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The Benefits of Educating Clients About Security

Welcome to the third article in our Making Security Makes Sense to Clients series.

In my first post I discussed the importance of security for your business and your own websites and in my second post, I showed you the benefits of securing your client sites, before handing them over.

In this post, I’m going to share why security education is important and how to educate your clients about security in terms they’ll easily understand as it applies to their businesses.

Educating your clients (and potential clients) about website security isn’t just the right thing for your business, it’s the right thing to do period. Let’s talk about why that is, who’s ultimately responsible for website security, and how a dedicated focus on security can help set you apart from the crowd while increasing your value and revenue.

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Series: Making Security Make Sense to Clients

If you’re someone who builds websites for clients, you’ve probably learned that offering (or requiring) monthly maintenance contracts is smart business. This ensures a steady income stream you can rely on and helps with financial forecasting. It’s likely you’re including core software, plugin and theme updates as part of your maintenance plan, but are you including website security as part of your project proposal and scope?

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What is Cybersecurity?

As high-profile data breaches, such as Equifax, continue to dominate headlines,  the topic of cybersecurity – or lack thereof – has commanded greater attention. The word ‘cybersecurity’ has become the media’s latest buzzword…and for good reason. New research reveals that websites experience 63 attacks per day, per website on average – this is an upsurge from the reported 22 attacks per day in 2016.

It has become clear that regardless of a company’s size or industry, data breaches are inevitable. That said, it’s important to fully understand what cybersecurity is, as well as the different types of cybersecurity, so you can protect your business, personal information, and stay informed with what’s happening in the industry.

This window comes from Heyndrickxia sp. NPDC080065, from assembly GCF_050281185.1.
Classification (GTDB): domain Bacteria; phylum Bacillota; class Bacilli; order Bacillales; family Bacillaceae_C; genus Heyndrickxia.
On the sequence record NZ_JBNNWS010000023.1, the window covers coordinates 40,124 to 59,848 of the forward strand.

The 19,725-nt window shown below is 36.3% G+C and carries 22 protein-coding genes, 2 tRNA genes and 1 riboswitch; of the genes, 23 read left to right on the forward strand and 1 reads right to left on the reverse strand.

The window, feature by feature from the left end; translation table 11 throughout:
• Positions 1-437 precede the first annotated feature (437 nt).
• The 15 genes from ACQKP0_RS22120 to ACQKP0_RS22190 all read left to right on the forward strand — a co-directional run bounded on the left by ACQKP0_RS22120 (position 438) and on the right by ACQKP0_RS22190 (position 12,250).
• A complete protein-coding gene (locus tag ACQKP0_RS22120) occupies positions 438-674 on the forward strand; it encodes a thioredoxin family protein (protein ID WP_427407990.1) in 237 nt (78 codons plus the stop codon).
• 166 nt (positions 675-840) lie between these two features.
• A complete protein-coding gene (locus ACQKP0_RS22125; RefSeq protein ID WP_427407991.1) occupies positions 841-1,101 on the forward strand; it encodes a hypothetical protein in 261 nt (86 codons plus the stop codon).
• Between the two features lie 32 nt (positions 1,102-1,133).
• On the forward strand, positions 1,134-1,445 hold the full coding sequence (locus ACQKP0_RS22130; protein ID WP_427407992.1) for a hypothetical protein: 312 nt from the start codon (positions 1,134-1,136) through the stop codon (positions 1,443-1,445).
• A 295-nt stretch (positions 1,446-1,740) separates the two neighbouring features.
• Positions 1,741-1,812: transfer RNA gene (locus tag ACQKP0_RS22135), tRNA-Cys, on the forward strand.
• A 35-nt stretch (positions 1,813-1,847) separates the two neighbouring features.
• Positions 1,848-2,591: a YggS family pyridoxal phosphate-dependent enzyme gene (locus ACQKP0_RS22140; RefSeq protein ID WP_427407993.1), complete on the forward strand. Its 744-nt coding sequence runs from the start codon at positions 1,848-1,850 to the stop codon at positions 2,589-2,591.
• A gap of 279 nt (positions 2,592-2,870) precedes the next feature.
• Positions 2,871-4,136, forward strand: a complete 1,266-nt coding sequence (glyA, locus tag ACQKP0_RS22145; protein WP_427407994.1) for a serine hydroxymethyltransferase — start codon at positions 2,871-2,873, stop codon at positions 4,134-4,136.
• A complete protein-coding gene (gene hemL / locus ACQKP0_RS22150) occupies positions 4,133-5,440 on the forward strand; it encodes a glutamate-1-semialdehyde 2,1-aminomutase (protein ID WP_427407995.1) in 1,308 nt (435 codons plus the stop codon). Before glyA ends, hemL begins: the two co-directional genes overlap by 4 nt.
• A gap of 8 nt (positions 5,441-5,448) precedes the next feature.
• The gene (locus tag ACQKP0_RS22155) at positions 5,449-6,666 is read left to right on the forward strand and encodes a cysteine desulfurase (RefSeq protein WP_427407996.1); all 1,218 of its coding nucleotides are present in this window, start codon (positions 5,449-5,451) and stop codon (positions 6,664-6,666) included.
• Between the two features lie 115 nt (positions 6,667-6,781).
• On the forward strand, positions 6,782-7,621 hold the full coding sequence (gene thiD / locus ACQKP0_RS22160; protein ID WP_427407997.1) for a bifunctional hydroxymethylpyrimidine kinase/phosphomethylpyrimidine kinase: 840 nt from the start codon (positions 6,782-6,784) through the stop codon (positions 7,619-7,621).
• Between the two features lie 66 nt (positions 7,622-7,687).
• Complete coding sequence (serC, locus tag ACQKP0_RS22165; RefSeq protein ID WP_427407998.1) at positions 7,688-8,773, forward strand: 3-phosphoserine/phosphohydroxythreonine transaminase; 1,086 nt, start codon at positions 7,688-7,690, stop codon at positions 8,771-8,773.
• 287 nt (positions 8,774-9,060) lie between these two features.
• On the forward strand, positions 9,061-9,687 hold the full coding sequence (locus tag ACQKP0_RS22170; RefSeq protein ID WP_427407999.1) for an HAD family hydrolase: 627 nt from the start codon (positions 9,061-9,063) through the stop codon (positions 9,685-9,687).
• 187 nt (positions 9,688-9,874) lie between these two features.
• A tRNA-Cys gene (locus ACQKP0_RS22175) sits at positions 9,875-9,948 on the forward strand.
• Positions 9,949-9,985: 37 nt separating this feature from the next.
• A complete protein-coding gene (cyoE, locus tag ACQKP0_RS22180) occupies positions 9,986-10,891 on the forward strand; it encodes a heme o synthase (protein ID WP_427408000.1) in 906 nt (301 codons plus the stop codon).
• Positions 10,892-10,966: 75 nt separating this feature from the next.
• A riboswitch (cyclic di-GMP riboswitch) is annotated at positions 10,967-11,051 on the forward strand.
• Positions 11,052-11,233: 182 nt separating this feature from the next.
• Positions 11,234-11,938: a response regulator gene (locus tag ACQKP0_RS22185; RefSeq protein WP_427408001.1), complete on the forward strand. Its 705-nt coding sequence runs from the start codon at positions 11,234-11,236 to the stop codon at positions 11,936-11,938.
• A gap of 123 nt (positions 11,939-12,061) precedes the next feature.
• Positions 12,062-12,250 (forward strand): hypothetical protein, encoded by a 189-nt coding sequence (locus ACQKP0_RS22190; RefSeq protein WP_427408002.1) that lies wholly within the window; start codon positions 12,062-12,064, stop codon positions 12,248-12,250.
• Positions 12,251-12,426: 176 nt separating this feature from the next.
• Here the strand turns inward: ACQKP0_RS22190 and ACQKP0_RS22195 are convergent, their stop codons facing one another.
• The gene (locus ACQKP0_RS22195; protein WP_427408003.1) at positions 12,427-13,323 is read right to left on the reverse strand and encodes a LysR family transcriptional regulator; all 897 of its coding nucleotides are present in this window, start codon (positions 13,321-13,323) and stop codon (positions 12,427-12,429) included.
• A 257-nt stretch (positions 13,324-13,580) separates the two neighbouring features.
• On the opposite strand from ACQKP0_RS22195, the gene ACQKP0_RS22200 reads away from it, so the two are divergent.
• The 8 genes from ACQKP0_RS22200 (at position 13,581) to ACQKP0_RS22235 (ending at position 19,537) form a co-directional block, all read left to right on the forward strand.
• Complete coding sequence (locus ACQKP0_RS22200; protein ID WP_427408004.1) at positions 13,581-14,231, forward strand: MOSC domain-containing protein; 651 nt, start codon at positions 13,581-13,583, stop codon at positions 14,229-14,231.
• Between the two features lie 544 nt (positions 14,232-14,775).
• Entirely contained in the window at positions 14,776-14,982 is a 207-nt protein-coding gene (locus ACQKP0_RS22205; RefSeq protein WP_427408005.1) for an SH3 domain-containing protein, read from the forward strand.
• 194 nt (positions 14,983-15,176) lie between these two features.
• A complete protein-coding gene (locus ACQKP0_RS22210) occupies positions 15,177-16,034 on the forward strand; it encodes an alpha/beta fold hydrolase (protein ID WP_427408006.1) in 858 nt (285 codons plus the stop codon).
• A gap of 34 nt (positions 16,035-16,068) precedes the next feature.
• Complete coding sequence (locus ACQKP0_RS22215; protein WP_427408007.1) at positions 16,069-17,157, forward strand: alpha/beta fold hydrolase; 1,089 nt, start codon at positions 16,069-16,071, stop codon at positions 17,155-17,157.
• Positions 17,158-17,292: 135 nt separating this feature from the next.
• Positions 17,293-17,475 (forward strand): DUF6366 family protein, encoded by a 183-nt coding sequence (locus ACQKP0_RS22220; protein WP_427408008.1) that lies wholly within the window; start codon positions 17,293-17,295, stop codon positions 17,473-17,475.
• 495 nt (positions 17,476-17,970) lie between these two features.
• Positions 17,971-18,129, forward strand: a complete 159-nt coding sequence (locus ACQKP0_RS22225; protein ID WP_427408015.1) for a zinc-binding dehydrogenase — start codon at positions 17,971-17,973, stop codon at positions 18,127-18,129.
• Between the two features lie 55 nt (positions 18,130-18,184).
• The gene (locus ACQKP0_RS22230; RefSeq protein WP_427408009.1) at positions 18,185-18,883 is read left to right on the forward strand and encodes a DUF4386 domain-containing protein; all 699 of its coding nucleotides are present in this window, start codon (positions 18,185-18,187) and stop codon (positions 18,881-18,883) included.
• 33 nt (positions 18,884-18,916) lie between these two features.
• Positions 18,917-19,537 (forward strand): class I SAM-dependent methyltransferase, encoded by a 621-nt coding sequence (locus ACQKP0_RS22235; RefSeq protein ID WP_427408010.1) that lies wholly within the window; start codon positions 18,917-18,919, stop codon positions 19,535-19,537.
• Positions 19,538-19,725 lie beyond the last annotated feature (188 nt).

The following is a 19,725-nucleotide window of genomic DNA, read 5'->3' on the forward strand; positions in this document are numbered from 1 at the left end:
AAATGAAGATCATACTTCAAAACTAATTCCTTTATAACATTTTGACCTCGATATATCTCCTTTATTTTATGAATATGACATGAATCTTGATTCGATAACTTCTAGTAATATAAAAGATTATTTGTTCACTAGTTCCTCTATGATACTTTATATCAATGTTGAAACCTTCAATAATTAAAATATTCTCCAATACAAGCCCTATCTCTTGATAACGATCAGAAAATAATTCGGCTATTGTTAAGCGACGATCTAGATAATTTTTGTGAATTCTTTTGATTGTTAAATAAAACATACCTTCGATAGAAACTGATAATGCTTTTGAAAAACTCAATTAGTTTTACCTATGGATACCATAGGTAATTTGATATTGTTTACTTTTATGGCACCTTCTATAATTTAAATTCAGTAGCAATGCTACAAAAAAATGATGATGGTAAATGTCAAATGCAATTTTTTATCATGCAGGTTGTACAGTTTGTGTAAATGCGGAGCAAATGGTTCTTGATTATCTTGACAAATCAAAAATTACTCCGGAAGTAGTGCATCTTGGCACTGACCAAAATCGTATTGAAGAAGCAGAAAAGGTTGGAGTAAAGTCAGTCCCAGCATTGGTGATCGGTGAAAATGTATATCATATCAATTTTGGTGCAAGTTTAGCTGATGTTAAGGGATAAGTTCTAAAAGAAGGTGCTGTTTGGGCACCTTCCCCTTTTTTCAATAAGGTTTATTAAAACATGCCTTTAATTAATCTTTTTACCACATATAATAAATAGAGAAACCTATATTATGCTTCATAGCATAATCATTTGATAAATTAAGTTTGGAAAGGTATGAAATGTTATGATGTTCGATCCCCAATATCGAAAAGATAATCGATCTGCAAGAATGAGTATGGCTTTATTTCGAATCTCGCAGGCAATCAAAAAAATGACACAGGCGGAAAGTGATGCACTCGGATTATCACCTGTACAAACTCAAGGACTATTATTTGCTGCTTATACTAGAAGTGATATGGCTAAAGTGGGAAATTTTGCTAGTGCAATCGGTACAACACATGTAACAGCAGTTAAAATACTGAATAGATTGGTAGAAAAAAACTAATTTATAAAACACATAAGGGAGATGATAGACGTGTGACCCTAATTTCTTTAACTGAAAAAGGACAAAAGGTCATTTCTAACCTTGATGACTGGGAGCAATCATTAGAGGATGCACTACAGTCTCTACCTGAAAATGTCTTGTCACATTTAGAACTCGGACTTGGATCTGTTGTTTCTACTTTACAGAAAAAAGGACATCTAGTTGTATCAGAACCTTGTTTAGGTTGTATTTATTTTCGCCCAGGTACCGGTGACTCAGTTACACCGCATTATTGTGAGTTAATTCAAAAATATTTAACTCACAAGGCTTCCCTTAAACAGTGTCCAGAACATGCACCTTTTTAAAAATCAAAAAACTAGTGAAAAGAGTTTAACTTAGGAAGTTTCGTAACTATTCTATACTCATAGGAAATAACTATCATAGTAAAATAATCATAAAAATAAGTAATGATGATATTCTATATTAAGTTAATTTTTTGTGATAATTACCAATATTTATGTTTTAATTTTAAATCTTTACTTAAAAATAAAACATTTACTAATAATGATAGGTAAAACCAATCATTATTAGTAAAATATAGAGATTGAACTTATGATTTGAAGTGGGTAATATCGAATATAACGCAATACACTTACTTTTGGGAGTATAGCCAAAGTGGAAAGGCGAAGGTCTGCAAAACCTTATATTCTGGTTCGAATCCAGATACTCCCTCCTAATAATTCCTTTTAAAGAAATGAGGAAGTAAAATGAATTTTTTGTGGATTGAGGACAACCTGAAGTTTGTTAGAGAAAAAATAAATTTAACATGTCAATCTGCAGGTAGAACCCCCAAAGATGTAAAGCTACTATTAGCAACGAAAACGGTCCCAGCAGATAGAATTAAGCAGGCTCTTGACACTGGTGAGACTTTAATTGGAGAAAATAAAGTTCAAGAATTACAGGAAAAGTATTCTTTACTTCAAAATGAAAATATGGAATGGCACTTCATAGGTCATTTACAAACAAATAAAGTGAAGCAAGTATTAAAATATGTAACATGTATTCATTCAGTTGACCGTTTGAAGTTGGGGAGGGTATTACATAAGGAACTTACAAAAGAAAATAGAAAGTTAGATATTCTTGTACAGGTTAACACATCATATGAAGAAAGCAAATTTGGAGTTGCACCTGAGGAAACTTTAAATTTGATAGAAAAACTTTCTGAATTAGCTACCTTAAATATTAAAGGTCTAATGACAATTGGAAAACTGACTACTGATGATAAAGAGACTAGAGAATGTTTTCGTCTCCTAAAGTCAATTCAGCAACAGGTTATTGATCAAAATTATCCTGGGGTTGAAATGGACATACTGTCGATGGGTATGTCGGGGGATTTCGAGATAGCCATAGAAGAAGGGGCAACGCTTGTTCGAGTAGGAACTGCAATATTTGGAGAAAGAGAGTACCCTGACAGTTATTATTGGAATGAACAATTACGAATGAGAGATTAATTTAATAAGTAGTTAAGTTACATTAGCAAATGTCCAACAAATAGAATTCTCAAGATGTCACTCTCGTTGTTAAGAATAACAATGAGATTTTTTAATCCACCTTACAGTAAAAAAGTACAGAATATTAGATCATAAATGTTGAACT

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Introducing SiteLock Platform Scan for WordPress

As part of ongoing efforts to better protect websites running WordPress, this week SiteLock implemented a new feature exclusively for our WordPress customers, called SiteLock Platform Scan for WordPress. Going forward, customers using WordPress on their website will receive a scan that checks for known vulnerabilities in their WordPress plugins, themes and core install.

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Ask a Security Professional: Malware Analysis Series — Part Two: Behavioral Analysis

You could consider signature-based analysis to be like a policeman running the plates of every car in a parking lot against the police department’s database of stolen vehicles. While this may be an effective method for finding stolen vehicles, if the license plate on the car has been changed or obscured, the car will most likely be overlooked. Keeping with this analogy, behavioral analysis would be the detective.